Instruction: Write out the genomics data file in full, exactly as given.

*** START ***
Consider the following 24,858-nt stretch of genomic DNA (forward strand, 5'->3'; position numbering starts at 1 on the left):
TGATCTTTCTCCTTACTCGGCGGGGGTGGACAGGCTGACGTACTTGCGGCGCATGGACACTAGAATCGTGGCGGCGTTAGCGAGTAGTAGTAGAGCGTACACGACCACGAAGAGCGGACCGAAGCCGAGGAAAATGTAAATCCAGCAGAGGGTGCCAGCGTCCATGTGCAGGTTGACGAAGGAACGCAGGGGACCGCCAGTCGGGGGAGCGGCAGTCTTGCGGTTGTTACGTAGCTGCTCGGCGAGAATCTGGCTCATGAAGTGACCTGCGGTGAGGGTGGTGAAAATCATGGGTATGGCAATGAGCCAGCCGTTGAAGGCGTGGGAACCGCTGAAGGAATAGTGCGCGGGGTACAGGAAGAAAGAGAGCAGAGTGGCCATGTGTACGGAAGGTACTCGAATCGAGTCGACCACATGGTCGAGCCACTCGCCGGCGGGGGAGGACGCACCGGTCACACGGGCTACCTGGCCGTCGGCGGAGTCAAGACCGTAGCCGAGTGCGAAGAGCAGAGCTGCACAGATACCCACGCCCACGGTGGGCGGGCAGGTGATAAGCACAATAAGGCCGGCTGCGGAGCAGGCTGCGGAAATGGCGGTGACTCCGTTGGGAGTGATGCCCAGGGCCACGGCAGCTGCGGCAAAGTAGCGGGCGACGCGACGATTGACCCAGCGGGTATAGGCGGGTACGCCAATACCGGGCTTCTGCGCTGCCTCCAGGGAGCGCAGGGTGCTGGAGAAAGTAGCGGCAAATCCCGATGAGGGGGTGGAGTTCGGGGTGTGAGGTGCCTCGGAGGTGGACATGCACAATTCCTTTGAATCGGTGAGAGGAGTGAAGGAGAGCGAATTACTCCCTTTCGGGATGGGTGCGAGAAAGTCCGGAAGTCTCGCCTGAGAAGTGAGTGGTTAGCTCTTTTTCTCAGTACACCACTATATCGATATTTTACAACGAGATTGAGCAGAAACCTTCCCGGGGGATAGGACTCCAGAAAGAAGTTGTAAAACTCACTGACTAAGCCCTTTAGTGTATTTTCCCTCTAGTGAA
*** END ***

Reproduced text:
Consider the following 24,858-nt stretch of genomic DNA (forward strand, 5'->3'; position numbering starts at 1 on the left):
TGATCTTTCTCCTTACTCGGCGGGGGTGGACAGGCTGACGTACTTGCGGCGCATGGACACTAGAATCGTGGCGGCGTTAGCGAGTAGTAGTAGAGCGTACACGACCACGAAGAGCGGACCGAAGCCGAGGAAAATGTAAATCCAGCAGAGGGTGCCAGCGTCCATGTGCAGGTTGACGAAGGAACGCAGGGGACCGCCAGTCGGGGGAGCGGCAGTCTTGCGGTTGTTACGTAGCTGCTCGGCGAGAATCTGGCTCATGAAGTGACCTGCGGTGAGGGTGGTGAAAATCATGGGTATGGCAATGAGCCAGCCGTTGAAGGCGTGGGAACCGCTGAAGGAATAGTGCGCGGGGTACAGGAAGAAAGAGAGCAGAGTGGCCATGTGTACGGAAGGTACTCGAATCGAGTCGACCACATGGTCGAGCCACTCGCCGGCGGGGGAGGACGCACCGGTCACACGGGCTACCTGGCCGTCGGCGGAGTCAAGACCGTAGCCGAGTGCGAAGAGCAGAGCTGCACAGATACCCACGCCCACGGTGGGCGGGCAGGTGATAAGCACAATAAGGCCGGCTGCGGAGCAGGCTGCGGAAATGGCGGTGACTCCGTTGGGAGTGATGCCCAGGGCCACGGCAGCTGCGGCAAAGTAGCGGGCGACGCGACGATTGACCCAGCGGGTATAGGCGGGTACGCCAATACCGGGCTTCTGCGCTGCCTCCAGGGAGCGCAGGGTGCTGGAGAAAGTAGCGGCAAATCCCGATGAGGGGGTGGAGTTCGGGGTGTGAGGTGCCTCGGAGGTGGACATGCACAATTCCTTTGAATCGGTGAGAGGAGTGAAGGAGAGCGAATTACTCCCTTTCGGGATGGGTGCGAGAAAGTCCGGAAGTCTCGCCTGAGAAGTGAGTGGTTAGCTCTTTTTCTCAGTACACCACTATATCGATATTTTACAACGAGATTGAGCAGAAACCTTCCCGGGGGATAGGACTCCAGAAAGAAGTTGTAAAACTCACTGACTAAGCCCTTTAGTGTATTTTCCCTCTAGTGAA